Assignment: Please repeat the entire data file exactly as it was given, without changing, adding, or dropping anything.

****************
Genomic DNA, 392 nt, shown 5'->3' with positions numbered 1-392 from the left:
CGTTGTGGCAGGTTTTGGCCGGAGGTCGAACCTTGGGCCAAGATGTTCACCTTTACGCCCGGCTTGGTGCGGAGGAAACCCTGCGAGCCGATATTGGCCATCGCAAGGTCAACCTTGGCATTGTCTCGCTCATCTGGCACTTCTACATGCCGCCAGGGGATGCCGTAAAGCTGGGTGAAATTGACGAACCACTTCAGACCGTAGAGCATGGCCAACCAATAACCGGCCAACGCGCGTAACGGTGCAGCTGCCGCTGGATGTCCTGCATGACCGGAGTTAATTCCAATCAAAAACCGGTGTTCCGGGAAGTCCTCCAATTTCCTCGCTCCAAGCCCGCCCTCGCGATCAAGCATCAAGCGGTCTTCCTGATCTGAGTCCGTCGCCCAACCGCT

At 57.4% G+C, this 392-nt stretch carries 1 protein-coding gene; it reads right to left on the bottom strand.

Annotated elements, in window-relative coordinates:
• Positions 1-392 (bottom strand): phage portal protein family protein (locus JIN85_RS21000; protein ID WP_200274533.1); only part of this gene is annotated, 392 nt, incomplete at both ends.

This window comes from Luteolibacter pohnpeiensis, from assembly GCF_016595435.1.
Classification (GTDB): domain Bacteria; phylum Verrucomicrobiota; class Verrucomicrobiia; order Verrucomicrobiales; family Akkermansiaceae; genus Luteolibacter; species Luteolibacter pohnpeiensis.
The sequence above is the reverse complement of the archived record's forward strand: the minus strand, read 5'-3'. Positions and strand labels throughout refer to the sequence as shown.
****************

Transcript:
Genomic DNA, 392 nt, shown 5'->3' with positions numbered 1-392 from the left:
CGTTGTGGCAGGTTTTGGCCGGAGGTCGAACCTTGGGCCAAGATGTTCACCTTTACGCCCGGCTTGGTGCGGAGGAAACCCTGCGAGCCGATATTGGCCATCGCAAGGTCAACCTTGGCATTGTCTCGCTCATCTGGCACTTCTACATGCCGCCAGGGGATGCCGTAAAGCTGGGTGAAATTGACGAACCACTTCAGACCGTAGAGCATGGCCAACCAATAACCGGCCAACGCGCGTAACGGTGCAGCTGCCGCTGGATGTCCTGCATGACCGGAGTTAATTCCAATCAAAAACCGGTGTTCCGGGAAGTCCTCCAATTTCCTCGCTCCAAGCCCGCCCTCGCGATCAAGCATCAAGCGGTCTTCCTGATCTGAGTCCGTCGCCCAACCGCT

At 57.4% G+C, this 392-nt stretch carries 1 protein-coding gene; it reads right to left on the bottom strand.

Annotated elements, in window-relative coordinates:
• Positions 1-392 (bottom strand): phage portal protein family protein (locus JIN85_RS21000; protein ID WP_200274533.1); only part of this gene is annotated, 392 nt, incomplete at both ends.

This window comes from Luteolibacter pohnpeiensis, from assembly GCF_016595435.1.
Classification (GTDB): domain Bacteria; phylum Verrucomicrobiota; class Verrucomicrobiia; order Verrucomicrobiales; family Akkermansiaceae; genus Luteolibacter; species Luteolibacter pohnpeiensis.
The sequence above is the reverse complement of the archived record's forward strand: the minus strand, read 5'-3'. Positions and strand labels throughout refer to the sequence as shown.